Android smartphone users in India are the target of a new malware campaign that employs social engineering lures to install fraudulent apps that are capable of harvesting sensitive data.
“Using social media platforms like WhatsApp and Telegram, attackers are sending messages designed to lure users into installing a malicious app on their mobile device by impersonating legitimate organizations, such as banks, government services, and utilities,” Microsoft threat intelligence researchers Abhishek Pustakala, Harshita Tripathi, and Shivang Desai said in a Monday analysis.
The ultimate goal of the operation is to capture banking details, payment card information, account credentials, and other personal data.
The attack chains involve sharing malicious APK files via social media messages sent on WhatsApp and Telegram by falsely presenting them as banking apps and inducing a sense of urgency by claiming that the targets’ bank accounts will be blocked unless they update their permanent account number (PAN) issued by the Indian Income Tax Department through the bogus app.
Upon installation, the app urges the victim to enter their bank account information, debit card PIN, PAN card numbers, and online banking credentials, which are subsequently transmitted to an actor-controlled command-and-control (C2) server and a hard-coded phone number.
“Once all the requested details are submitted, a suspicious note appears stating that the details are being verified to update KYC,” the researchers said.
“The user is instructed to wait 30 minutes and not to delete or uninstall the app. Additionally, the app has the functionality to hide its icon, causing it to disappear from the user’s device home screen while still running in the background.”
Another notable aspect of the malware is that it requests the user to grant it permission to read and send SMS messages, thereby enabling it to intercept one-time passwords (OTPs) and send the victims’ messages to the threat actor’s phone number via SMS.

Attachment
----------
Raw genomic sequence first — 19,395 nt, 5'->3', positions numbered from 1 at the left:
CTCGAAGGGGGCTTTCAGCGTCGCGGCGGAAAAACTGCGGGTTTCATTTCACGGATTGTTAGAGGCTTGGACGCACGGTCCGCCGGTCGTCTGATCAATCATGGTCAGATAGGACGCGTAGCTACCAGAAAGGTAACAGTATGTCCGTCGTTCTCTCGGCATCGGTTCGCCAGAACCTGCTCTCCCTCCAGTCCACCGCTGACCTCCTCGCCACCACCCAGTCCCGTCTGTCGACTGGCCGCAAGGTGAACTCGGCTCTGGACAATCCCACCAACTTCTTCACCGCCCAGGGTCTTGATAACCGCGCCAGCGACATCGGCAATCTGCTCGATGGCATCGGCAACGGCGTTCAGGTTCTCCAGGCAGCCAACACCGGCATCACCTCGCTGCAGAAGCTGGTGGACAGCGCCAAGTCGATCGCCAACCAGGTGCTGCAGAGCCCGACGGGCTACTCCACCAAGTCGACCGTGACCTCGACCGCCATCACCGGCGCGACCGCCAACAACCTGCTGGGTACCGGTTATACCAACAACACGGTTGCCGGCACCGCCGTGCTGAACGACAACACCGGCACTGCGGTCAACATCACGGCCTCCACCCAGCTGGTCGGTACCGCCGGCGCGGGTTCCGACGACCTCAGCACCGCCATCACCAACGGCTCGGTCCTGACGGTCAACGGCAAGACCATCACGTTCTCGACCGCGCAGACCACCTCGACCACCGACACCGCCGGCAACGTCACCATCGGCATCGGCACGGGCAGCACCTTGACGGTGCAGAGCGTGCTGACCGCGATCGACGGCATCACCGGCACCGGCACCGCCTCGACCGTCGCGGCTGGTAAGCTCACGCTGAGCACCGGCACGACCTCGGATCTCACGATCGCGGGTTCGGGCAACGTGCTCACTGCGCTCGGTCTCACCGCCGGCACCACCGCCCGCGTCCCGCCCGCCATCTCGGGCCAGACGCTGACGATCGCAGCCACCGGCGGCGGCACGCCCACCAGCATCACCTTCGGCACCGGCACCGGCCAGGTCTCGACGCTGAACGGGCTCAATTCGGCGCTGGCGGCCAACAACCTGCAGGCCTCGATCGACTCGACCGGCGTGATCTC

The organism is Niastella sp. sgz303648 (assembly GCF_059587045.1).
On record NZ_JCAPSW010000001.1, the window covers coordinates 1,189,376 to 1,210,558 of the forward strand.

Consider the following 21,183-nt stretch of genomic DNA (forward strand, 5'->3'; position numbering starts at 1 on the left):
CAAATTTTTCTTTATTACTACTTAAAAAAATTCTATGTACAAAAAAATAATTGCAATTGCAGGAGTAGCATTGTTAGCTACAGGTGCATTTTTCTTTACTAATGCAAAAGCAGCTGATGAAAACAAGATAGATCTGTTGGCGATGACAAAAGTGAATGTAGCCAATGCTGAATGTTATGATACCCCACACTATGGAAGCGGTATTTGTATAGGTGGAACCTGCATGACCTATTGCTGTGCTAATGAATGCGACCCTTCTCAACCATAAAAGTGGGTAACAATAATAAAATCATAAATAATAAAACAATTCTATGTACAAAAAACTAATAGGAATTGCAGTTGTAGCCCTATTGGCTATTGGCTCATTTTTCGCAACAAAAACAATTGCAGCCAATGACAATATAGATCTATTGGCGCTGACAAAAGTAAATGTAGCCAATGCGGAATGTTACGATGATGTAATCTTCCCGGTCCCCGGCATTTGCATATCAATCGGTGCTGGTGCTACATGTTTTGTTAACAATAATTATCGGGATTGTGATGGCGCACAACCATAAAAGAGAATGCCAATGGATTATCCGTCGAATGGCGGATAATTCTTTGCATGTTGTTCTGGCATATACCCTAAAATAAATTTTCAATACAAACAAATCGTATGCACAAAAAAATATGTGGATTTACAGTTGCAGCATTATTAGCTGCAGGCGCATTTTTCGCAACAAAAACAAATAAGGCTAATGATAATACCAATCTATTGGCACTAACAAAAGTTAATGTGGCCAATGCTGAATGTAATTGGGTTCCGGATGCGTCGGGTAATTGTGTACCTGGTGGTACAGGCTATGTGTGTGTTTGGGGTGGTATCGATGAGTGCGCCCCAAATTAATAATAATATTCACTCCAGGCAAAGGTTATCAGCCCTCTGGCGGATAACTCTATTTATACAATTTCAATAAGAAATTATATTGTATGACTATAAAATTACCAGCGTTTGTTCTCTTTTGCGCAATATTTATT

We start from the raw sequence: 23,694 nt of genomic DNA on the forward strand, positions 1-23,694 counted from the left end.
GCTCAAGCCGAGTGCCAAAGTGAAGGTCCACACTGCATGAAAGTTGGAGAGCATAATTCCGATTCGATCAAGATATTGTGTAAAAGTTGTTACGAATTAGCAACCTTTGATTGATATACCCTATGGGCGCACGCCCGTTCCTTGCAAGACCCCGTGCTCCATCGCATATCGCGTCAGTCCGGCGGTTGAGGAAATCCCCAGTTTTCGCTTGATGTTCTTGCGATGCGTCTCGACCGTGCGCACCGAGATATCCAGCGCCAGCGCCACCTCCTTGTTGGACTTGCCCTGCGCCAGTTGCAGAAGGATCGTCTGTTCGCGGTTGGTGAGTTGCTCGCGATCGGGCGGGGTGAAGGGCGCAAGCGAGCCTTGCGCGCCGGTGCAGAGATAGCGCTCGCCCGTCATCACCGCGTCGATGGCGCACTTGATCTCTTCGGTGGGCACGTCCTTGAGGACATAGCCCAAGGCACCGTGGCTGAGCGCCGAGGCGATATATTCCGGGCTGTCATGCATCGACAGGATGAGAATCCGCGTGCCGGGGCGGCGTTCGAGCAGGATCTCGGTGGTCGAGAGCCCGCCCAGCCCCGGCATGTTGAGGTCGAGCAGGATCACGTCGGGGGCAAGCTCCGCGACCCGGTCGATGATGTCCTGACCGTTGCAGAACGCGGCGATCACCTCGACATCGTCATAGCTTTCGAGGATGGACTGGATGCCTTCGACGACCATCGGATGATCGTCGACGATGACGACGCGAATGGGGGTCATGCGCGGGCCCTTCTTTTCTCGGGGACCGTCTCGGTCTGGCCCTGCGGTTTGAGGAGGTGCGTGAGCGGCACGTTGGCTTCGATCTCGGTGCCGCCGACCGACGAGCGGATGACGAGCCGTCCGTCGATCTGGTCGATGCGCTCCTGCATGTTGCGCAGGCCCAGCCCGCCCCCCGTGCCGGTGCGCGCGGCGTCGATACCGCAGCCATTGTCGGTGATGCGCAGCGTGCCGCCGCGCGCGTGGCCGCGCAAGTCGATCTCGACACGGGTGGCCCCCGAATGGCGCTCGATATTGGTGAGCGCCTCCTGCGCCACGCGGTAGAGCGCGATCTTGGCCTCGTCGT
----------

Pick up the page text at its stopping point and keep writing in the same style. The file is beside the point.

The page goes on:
Variants of the banking trojan discovered by Microsoft have also been found to steal credit card details along with personally identifiable information (PII) and incoming SMS messages, exposing unsuspecting users to financial fraud.
However, it’s worth noting that for these attacks to be successful, users will have to enable the option to install apps from unknown sources outside of the Google Play Store.
“Mobile banking trojan infections can pose significant risks to users’ personal information, privacy, device integrity, and financial security,” the researchers said. “These threats can often disguise themselves as legitimate apps and deploy social engineering tactics to achieve their goals and steal users’ sensitive data and financial assets.”
In another instance, fake adult websites are being used as lures to entice users into downloading an Android malware called Enchant that specifically focuses on pilfering data from cryptocurrency wallets.
“Its primary objective is to steal critical information such as wallet addresses, mnemonic phrases, wallet asset details, wallet passwords, and private keys from compromised devices.”
Last month, Doctor Web uncovered several malicious apps on the Google Play Store that displayed intrusive ads (HiddenAds), subscribed users to premium services without their knowledge or consent (Joker), and promoted investment scams by masquerading as trading software (FakeApp).
The onslaught of Android malware has prompted Google to announce new security features such as real-time code-level scanning for newly encountered apps. It also launched restricted settings with Android 13 that prohibits apps from obtaining access to critical device settings (e.g., accessibility) unless it’s explicitly enabled by the user.
It’s not just Google. Samsung, in late October 2023, unveiled a new Auto Blocker option that prevents app installations from sources other than Google Play Store and Galaxy Store, and blocks harmful commands and software installations through the USB port.
To avoid downloading malicious software from Google Play and other trusted sources, users are advised to check the legitimacy of the app developers, scrutinize reviews, and vet the permissions requested by the apps.